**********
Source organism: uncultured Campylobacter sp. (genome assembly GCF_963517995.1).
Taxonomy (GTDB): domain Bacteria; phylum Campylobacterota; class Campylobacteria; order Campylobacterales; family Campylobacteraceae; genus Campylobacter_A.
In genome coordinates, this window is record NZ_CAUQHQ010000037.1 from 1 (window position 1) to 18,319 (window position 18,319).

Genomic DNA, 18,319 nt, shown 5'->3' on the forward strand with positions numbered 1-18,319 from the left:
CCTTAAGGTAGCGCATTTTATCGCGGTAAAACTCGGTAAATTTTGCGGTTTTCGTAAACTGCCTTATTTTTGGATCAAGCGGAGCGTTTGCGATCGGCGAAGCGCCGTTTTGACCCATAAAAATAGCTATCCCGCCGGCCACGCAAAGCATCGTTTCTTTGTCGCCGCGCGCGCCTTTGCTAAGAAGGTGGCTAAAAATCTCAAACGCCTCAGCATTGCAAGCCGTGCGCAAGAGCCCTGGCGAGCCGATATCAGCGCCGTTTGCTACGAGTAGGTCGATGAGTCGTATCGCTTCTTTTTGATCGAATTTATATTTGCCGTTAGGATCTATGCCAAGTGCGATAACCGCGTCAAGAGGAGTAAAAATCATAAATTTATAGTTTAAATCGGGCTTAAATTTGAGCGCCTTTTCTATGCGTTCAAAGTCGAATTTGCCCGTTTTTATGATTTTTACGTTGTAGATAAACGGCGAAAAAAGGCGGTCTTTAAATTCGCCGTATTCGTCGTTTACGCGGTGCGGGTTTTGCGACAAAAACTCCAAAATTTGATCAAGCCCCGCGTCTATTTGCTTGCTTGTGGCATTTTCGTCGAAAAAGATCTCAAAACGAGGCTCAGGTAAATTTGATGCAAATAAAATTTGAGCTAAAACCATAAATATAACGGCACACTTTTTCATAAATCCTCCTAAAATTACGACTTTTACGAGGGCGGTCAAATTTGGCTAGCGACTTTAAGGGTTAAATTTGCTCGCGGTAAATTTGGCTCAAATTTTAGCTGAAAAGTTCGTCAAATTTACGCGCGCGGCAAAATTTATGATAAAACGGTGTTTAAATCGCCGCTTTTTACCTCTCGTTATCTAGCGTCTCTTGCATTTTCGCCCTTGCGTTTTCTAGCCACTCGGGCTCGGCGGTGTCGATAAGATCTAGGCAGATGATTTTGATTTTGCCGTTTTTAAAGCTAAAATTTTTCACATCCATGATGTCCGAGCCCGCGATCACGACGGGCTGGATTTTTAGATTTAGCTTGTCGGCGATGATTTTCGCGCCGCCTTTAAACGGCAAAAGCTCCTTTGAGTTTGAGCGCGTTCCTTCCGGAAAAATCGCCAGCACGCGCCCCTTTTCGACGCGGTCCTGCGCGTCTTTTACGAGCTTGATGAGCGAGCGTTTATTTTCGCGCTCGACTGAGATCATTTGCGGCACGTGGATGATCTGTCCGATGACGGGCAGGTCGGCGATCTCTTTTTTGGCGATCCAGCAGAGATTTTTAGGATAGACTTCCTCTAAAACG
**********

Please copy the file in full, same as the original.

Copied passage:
Source organism: uncultured Campylobacter sp. (genome assembly GCF_963517995.1).
Taxonomy (GTDB): domain Bacteria; phylum Campylobacterota; class Campylobacteria; order Campylobacterales; family Campylobacteraceae; genus Campylobacter_A.
In genome coordinates, this window is record NZ_CAUQHQ010000037.1 from 1 (window position 1) to 18,319 (window position 18,319).

Genomic DNA, 18,319 nt, shown 5'->3' on the forward strand with positions numbered 1-18,319 from the left:
CCTTAAGGTAGCGCATTTTATCGCGGTAAAACTCGGTAAATTTTGCGGTTTTCGTAAACTGCCTTATTTTTGGATCAAGCGGAGCGTTTGCGATCGGCGAAGCGCCGTTTTGACCCATAAAAATAGCTATCCCGCCGGCCACGCAAAGCATCGTTTCTTTGTCGCCGCGCGCGCCTTTGCTAAGAAGGTGGCTAAAAATCTCAAACGCCTCAGCATTGCAAGCCGTGCGCAAGAGCCCTGGCGAGCCGATATCAGCGCCGTTTGCTACGAGTAGGTCGATGAGTCGTATCGCTTCTTTTTGATCGAATTTATATTTGCCGTTAGGATCTATGCCAAGTGCGATAACCGCGTCAAGAGGAGTAAAAATCATAAATTTATAGTTTAAATCGGGCTTAAATTTGAGCGCCTTTTCTATGCGTTCAAAGTCGAATTTGCCCGTTTTTATGATTTTTACGTTGTAGATAAACGGCGAAAAAAGGCGGTCTTTAAATTCGCCGTATTCGTCGTTTACGCGGTGCGGGTTTTGCGACAAAAACTCCAAAATTTGATCAAGCCCCGCGTCTATTTGCTTGCTTGTGGCATTTTCGTCGAAAAAGATCTCAAAACGAGGCTCAGGTAAATTTGATGCAAATAAAATTTGAGCTAAAACCATAAATATAACGGCACACTTTTTCATAAATCCTCCTAAAATTACGACTTTTACGAGGGCGGTCAAATTTGGCTAGCGACTTTAAGGGTTAAATTTGCTCGCGGTAAATTTGGCTCAAATTTTAGCTGAAAAGTTCGTCAAATTTACGCGCGCGGCAAAATTTATGATAAAACGGTGTTTAAATCGCCGCTTTTTACCTCTCGTTATCTAGCGTCTCTTGCATTTTCGCCCTTGCGTTTTCTAGCCACTCGGGCTCGGCGGTGTCGATAAGATCTAGGCAGATGATTTTGATTTTGCCGTTTTTAAAGCTAAAATTTTTCACATCCATGATGTCCGAGCCCGCGATCACGACGGGCTGGATTTTTAGATTTAGCTTGTCGGCGATGATTTTCGCGCCGCCTTTAAACGGCAAAAGCTCCTTTGAGTTTGAGCGCGTTCCTTCCGGAAAAATCGCCAGCACGCGCCCCTTTTCGACGCGGTCCTGCGCGTCTTTTACGAGCTTGATGAGCGAGCGTTTATTTTCGCGCTCGACTGAGATCATTTGCGGCACGTGGATGATCTGTCCGATGACGGGCAGGTCGGCGATCTCTTTTTTGGCGATCCAGCAGAGATTTTTAGGATAGACTTCCTCTAAAACG